The lord is my shepherd (Psa. 23:1) – Message from Primate Okoh – Part 2
Exegesis Of Psalm 23 – The Lord As Shepherd
PSALM 23 is one of the very personal Psalms in which there are no references to “we” or “us” or “they,” but only “my” and “me” and “I” and “You.” This Psalm is David’s own testimony, his personal experience with God. In this Psalm, David expresses unflinching confidence in God. What he writes is not a poetic exaggeration or theoretical theology, but his real experience. He has heard God’s voice, followed His lead, felt His care. Beneath the beauty of his words, there are solid convictions, formed in the crucible of crisis.
At the opening of the Psalm, David declared: ‘The Lord is my shepherd.’ This is actually a sharp departure from the understanding of ancient Israel that thought only about “our” God (Deut. 6:4). The God of Israel as a nation is also the God of the Israelites as individuals. A single flock can have as few as 10 animals or as many as hundreds of them. Yet, a good shepherd knows each and every sheep in the flock, regardless of how large the numbers could be. Similarly, David, when he uses the metaphor of the Shepherd to describe God, talks not just about a designation or a name for the Lord, but the relationship between God and His covenant children.
Naturally, sheep do not voice out their needs, but the shepherd knows the needs of each of them in the flock. The “green pastures” are the rich and verdant pastures, where the sheep need not move from place to place to be satisfied. The fields, even parts of the desert, would be green during the winter and spring. But in summer, the sheep would be led to many places in search of food. God’s care is not seasonal but constant and abundant. Sheep have some characteristics that differentiate them from other animals, the most outstanding of which is that the sheep is completely dependent on the shepherd for virtually everything. David implies in this Psalm that he depended on God for everything.
The manner in which David addressed God in verses 4 and 5 is significant. He changes from referring to God as ‘He’ to ‘You’: “I will fear no evil, for You are with me; Your rod and Your staff, they comfort me. You prepare a table before me . . . You anoint my head with oil.” The change from “He” to the more intimate “You” happens in verse 4 precisely because it’s there he speaks of the valley he has walked. He has felt the shadows closing in. Verse 4 describes the crisis points in his life. And in those times, something deep happened between him and God.” The phrase ‘shadow of death’ portrays death as a deep shadow or as deep darkness. This image of death compliments the metaphor of the shepherd because the shepherd at times has to lead his flock to feeding grounds across ravines with sharp cliffs. Aside the risk of a slippery foot, chances are high these ravines are inhabited by wild animals like Leopards. Yet the sheep that follows in the path of the shepherd does not need to worry about cliffs or predators because the shepherd shall fight them off.” David did so for his father’s flock while he tended them (1Sam 17:34-35).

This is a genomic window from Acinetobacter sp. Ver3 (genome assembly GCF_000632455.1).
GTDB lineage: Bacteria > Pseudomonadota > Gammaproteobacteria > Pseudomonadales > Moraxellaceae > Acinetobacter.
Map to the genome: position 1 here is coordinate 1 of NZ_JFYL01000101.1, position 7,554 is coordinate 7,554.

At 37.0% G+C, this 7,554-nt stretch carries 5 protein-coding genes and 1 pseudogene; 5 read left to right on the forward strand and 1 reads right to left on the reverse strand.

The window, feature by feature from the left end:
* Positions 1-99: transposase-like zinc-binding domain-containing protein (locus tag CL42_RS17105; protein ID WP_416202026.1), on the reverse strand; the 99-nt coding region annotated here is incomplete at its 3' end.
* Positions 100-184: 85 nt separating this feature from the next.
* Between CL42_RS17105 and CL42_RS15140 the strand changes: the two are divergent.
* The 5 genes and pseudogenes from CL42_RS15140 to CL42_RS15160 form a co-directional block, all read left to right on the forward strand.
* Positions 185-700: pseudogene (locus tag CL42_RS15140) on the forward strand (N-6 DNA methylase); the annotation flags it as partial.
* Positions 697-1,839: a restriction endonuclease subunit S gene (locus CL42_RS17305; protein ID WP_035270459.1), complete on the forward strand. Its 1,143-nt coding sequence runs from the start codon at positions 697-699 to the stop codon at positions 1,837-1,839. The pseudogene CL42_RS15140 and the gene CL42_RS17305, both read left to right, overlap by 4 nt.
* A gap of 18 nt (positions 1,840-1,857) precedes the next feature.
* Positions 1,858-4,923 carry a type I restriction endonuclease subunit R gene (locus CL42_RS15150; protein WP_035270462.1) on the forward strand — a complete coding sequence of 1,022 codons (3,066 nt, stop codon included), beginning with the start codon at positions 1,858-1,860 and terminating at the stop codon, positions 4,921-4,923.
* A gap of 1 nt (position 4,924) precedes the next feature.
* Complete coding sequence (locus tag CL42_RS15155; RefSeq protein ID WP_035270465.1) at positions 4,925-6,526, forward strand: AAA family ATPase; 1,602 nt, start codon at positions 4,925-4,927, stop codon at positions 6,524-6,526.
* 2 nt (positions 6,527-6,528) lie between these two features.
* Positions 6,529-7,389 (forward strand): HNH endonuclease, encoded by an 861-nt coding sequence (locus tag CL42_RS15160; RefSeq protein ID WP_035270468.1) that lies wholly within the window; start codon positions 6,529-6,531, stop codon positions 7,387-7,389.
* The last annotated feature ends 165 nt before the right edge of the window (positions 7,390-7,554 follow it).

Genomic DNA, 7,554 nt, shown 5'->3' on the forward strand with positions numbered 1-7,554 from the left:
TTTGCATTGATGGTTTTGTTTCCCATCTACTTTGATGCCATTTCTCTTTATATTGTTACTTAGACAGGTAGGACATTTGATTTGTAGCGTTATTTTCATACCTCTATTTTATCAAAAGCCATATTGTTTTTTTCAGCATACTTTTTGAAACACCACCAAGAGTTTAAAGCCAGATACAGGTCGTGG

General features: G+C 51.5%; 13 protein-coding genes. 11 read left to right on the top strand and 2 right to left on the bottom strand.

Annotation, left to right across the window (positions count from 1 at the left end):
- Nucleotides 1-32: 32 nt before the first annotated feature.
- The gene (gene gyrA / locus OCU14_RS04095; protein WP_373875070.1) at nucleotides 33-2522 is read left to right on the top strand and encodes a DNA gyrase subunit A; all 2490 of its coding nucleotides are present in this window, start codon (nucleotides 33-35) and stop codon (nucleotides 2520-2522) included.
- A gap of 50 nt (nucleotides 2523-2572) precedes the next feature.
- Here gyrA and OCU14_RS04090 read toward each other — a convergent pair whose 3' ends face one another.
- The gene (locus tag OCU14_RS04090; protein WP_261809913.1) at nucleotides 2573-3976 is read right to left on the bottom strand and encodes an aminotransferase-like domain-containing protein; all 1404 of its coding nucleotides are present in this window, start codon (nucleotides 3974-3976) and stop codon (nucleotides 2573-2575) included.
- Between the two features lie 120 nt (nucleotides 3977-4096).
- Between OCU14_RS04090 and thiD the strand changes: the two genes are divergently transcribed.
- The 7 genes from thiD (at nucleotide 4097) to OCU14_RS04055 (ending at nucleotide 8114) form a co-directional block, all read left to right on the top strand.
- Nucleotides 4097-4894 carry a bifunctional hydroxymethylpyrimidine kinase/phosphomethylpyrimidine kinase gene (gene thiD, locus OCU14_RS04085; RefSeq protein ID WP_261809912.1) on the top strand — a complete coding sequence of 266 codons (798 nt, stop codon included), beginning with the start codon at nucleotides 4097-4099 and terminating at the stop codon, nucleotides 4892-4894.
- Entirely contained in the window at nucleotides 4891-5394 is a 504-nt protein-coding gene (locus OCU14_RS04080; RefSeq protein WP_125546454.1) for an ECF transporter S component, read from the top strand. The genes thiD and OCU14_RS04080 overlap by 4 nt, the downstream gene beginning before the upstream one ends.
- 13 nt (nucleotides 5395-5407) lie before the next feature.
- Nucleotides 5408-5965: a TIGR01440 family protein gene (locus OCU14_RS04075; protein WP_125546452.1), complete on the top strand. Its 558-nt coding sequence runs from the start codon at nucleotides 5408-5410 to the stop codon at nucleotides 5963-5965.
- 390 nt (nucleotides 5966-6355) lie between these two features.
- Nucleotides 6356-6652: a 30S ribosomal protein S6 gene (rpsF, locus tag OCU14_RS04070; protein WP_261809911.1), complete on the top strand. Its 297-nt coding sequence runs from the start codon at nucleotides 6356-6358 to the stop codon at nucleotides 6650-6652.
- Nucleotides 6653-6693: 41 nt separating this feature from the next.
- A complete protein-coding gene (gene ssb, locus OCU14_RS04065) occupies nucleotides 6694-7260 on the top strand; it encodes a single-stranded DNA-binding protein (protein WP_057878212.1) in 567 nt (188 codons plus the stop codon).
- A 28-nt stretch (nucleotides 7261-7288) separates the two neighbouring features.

Human beings have more tendency of talking about God, when in the green pastures but much more tendency of depending on God when in the ‘valley of the shadow of death.’ In good times, we are prone to wander off in pursuit of greener grass, but in the challenging times, we seek His face earnestly and are compelled to draw closer to God. David had experienced God in a way that had ushered him into intimacy with the Almighty Shepherd.
(Culled from THE OPENING ADDRESS by His Grace, The Most Revd. Nicholas D. Okoh, MA, Fss, Mss, LLD, DD.; Archbishop, Metropolitan and Primate Of All Nigeria to The Standing Committee of the Church Of Nigeria held in the Cathedral Church of St Andrew Warri from February 4 to 8, 2019)
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